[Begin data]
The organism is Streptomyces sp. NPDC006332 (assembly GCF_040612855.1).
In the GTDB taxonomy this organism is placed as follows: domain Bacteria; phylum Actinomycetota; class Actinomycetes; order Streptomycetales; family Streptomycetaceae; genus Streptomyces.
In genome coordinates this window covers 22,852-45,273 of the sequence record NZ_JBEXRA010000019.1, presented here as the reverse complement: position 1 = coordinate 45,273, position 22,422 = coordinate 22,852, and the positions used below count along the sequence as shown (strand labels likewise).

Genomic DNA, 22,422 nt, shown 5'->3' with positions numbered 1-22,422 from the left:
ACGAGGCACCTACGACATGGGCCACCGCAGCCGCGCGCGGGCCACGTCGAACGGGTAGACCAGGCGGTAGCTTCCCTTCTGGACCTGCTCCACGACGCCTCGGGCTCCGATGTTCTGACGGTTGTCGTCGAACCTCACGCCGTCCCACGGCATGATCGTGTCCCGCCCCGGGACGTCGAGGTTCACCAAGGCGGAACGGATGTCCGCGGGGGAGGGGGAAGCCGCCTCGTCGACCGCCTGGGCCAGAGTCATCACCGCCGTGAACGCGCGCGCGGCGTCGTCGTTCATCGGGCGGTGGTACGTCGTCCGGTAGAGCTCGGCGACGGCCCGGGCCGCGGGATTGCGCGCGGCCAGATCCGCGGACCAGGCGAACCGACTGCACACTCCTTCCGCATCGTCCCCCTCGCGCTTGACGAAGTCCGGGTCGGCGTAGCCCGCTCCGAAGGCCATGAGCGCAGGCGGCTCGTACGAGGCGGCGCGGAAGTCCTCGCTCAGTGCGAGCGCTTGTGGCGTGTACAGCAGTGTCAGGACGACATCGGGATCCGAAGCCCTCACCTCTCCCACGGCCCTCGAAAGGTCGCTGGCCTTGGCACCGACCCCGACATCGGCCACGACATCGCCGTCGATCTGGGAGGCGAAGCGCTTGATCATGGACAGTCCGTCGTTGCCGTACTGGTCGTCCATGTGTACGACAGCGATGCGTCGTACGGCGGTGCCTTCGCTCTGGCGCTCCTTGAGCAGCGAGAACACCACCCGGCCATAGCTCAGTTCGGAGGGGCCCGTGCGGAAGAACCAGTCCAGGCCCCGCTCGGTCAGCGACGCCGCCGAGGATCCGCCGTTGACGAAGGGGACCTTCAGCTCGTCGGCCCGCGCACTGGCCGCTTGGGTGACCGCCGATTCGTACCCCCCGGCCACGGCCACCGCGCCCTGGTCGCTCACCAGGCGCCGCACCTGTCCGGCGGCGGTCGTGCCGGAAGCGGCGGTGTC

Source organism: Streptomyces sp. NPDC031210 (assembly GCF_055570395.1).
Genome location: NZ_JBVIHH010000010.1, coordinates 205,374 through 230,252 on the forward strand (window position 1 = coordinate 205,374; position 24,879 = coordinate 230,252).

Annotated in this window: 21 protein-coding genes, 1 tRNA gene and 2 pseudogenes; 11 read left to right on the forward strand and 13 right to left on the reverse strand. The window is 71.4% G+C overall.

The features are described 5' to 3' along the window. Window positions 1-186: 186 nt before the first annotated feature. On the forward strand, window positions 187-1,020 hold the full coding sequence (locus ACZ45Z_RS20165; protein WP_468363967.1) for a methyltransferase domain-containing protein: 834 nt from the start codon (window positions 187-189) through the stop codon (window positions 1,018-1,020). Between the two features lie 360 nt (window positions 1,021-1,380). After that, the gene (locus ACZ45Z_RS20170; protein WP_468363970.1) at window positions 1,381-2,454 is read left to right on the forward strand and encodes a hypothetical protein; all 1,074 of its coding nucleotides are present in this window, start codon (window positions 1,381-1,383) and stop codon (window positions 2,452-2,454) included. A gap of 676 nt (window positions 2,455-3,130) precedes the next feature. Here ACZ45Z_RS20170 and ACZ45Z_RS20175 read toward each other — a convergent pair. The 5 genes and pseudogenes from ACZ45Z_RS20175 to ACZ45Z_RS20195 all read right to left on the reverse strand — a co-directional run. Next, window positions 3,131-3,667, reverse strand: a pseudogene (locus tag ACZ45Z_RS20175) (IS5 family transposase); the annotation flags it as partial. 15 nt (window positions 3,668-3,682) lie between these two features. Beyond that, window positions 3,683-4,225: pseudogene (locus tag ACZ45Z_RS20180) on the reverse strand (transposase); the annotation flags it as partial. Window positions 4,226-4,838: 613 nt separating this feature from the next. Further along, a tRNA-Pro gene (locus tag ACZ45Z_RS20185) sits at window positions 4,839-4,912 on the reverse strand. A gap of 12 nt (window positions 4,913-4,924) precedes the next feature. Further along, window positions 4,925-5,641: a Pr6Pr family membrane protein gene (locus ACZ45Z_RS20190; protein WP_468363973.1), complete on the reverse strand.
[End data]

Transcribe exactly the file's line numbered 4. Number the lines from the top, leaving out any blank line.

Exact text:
Genomic DNA, 22,422 nt, shown 5'->3' with positions numbered 1-22,422 from the left: